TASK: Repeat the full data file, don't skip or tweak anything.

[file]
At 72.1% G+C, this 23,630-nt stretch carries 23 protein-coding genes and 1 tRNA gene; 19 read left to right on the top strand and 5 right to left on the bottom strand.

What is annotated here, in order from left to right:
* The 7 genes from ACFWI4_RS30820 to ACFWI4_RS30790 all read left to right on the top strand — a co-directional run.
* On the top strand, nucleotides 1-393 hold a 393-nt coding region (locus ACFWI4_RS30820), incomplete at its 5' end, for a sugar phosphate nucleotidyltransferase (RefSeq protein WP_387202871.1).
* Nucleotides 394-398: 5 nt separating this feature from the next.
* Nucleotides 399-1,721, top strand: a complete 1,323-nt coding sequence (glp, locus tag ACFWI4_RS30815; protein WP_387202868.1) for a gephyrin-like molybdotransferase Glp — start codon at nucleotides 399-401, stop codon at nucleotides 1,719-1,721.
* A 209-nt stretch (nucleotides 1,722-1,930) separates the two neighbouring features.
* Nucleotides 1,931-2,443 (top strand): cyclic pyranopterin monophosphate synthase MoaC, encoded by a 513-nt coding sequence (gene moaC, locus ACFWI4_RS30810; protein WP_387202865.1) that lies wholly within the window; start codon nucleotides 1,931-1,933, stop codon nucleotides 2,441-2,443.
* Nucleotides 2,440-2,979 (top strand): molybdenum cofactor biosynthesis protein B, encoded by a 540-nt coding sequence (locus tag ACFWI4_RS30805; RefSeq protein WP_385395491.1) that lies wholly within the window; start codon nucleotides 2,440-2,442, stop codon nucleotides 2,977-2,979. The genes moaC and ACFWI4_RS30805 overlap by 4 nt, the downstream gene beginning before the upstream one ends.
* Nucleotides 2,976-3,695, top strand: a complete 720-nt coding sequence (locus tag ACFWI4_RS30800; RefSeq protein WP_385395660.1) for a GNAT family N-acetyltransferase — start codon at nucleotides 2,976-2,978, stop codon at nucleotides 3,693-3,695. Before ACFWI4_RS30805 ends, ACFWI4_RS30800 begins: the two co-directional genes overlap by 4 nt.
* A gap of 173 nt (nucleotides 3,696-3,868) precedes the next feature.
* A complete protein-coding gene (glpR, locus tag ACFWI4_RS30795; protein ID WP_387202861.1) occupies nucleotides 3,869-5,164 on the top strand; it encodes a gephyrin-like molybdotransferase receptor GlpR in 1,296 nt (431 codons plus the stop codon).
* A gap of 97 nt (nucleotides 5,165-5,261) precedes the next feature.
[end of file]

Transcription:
At 72.1% G+C, this 23,630-nt stretch carries 23 protein-coding genes and 1 tRNA gene; 19 read left to right on the top strand and 5 right to left on the bottom strand.

What is annotated here, in order from left to right:
* The 7 genes from ACFWI4_RS30820 to ACFWI4_RS30790 all read left to right on the top strand — a co-directional run.
* On the top strand, nucleotides 1-393 hold a 393-nt coding region (locus ACFWI4_RS30820), incomplete at its 5' end, for a sugar phosphate nucleotidyltransferase (RefSeq protein WP_387202871.1).
* Nucleotides 394-398: 5 nt separating this feature from the next.
* Nucleotides 399-1,721, top strand: a complete 1,323-nt coding sequence (glp, locus tag ACFWI4_RS30815; protein WP_387202868.1) for a gephyrin-like molybdotransferase Glp — start codon at nucleotides 399-401, stop codon at nucleotides 1,719-1,721.
* A 209-nt stretch (nucleotides 1,722-1,930) separates the two neighbouring features.
* Nucleotides 1,931-2,443 (top strand): cyclic pyranopterin monophosphate synthase MoaC, encoded by a 513-nt coding sequence (gene moaC, locus ACFWI4_RS30810; protein WP_387202865.1) that lies wholly within the window; start codon nucleotides 1,931-1,933, stop codon nucleotides 2,441-2,443.
* Nucleotides 2,440-2,979 (top strand): molybdenum cofactor biosynthesis protein B, encoded by a 540-nt coding sequence (locus tag ACFWI4_RS30805; RefSeq protein WP_385395491.1) that lies wholly within the window; start codon nucleotides 2,440-2,442, stop codon nucleotides 2,977-2,979. The genes moaC and ACFWI4_RS30805 overlap by 4 nt, the downstream gene beginning before the upstream one ends.
* Nucleotides 2,976-3,695, top strand: a complete 720-nt coding sequence (locus tag ACFWI4_RS30800; RefSeq protein WP_385395660.1) for a GNAT family N-acetyltransferase — start codon at nucleotides 2,976-2,978, stop codon at nucleotides 3,693-3,695. Before ACFWI4_RS30805 ends, ACFWI4_RS30800 begins: the two co-directional genes overlap by 4 nt.
* A gap of 173 nt (nucleotides 3,696-3,868) precedes the next feature.
* A complete protein-coding gene (glpR, locus tag ACFWI4_RS30795; protein ID WP_387202861.1) occupies nucleotides 3,869-5,164 on the top strand; it encodes a gephyrin-like molybdotransferase receptor GlpR in 1,296 nt (431 codons plus the stop codon).
* A gap of 97 nt (nucleotides 5,165-5,261) precedes the next feature.